Almost a year after it was first announced, Google’s first AI lab was officially opened in Accra.
Moustapha Cisse, head of the Google AI centre in Ghana, told AFP that Google believed that in certain areas, such as agriculture, Africa could benefit from AI more than other places, though the benefits may also be very apparent in sectors such healthcare and education.
The plan to open a new AI research centre in Ghana was announced in June 2018, with the original opening schedule set for late last year, but it was delayed. The Accra centre will be Google's first AI lab in the emerging world -- all other similar centers are in North America, Western Europe and East Asia (see map below).
The Ghana research centre will also be an AI research hub for Africa, with Nigeria, Kenya, and South Africa all in its coverage area.
In addition to growing the machine learning capability for its own use, Google's AI team will also contribute to the local economy and education. Cisse told AFP that the research centre will work with local universities and startups in Africa, as well as sponsoring young people to take related training courses, to nurture them into the new generation AI developers.
Although Africa may not be the first market to be associated with AI or machine learning, the technology has started making concrete contributions. Francis Chanda Mumbi, Head of Innovation at Zambia's Stanbic Bank, told attendees at last year's AfricaCom event that the bank has used AI to automate certain operation processes and that natural language processing (NLP) has helped improve the efficiency of customer services.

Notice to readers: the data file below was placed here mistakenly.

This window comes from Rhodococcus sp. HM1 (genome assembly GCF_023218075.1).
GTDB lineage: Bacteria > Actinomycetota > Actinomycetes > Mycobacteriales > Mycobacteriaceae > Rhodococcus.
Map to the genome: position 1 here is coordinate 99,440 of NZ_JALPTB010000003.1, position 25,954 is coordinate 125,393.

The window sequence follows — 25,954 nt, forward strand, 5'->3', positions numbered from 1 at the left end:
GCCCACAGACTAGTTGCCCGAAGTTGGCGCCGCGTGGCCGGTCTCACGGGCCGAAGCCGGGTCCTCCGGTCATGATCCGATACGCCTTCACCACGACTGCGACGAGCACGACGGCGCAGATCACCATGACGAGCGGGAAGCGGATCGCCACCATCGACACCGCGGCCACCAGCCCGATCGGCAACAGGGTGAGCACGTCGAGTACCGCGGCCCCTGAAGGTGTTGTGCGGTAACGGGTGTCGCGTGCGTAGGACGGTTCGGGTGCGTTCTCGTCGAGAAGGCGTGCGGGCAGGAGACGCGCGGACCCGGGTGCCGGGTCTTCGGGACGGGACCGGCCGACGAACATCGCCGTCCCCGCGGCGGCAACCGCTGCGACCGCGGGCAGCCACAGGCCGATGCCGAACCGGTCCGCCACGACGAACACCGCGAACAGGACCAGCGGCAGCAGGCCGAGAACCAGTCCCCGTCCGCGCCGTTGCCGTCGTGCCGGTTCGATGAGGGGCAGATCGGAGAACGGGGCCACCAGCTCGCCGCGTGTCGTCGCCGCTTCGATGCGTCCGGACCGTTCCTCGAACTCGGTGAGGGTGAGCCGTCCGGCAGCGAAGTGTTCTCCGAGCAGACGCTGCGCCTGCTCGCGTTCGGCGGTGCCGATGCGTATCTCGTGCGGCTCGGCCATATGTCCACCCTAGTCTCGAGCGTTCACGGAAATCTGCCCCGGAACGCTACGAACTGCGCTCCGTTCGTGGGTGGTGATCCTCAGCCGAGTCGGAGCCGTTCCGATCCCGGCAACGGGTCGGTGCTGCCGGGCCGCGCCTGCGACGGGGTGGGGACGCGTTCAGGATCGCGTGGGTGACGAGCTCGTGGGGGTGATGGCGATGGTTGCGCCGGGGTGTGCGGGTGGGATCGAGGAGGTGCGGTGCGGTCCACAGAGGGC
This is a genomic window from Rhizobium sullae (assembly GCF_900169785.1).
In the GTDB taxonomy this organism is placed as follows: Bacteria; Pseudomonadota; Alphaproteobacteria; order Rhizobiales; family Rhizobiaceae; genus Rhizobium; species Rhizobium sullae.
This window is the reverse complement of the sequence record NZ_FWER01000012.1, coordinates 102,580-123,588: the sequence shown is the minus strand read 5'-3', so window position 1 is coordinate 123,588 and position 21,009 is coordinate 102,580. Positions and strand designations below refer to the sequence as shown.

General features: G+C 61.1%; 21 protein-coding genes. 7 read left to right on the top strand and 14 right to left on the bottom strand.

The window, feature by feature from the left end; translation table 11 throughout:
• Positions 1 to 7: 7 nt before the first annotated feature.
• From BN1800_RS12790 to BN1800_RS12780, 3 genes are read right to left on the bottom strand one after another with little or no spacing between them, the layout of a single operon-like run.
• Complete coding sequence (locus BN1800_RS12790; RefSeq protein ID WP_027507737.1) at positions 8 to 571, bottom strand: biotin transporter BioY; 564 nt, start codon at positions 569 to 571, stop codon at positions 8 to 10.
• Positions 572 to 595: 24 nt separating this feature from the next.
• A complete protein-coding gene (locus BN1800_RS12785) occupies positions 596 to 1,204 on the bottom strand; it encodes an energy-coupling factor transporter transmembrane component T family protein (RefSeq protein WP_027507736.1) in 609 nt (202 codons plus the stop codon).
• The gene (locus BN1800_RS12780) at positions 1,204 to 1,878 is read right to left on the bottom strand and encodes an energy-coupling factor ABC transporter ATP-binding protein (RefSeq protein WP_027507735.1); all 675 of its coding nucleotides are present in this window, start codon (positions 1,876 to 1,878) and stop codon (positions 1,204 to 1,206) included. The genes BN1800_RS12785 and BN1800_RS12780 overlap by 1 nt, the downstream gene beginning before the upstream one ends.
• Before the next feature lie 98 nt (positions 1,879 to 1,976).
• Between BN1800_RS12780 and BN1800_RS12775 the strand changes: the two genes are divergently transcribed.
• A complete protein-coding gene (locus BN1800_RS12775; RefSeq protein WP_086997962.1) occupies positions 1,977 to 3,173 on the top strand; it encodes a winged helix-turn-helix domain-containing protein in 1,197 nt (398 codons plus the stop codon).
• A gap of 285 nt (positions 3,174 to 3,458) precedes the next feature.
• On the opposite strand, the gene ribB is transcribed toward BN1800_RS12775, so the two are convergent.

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From cash to mobile: heading towards a cashless society
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Africa has the fastest growing population in the world and also the youngest, with 60% of Africans under the age of 25. It is clear that the next billion connected are going to be the mobile-only generation. This digital symposium will bring industry experts together to discuss Africa’s digital divide and how to get devices into the hands of young Africans and empower them to join the digital revolution.
Who’s Driving? The role of government & regulator, private tech companies, and public-private partnerships
Device affordability: are we reaching a tipping point?
Status check: Satellite vs Fiber and the enduring infrastructure gap
Exploring the wider societal and economic benefits of a connected, digitally literate continent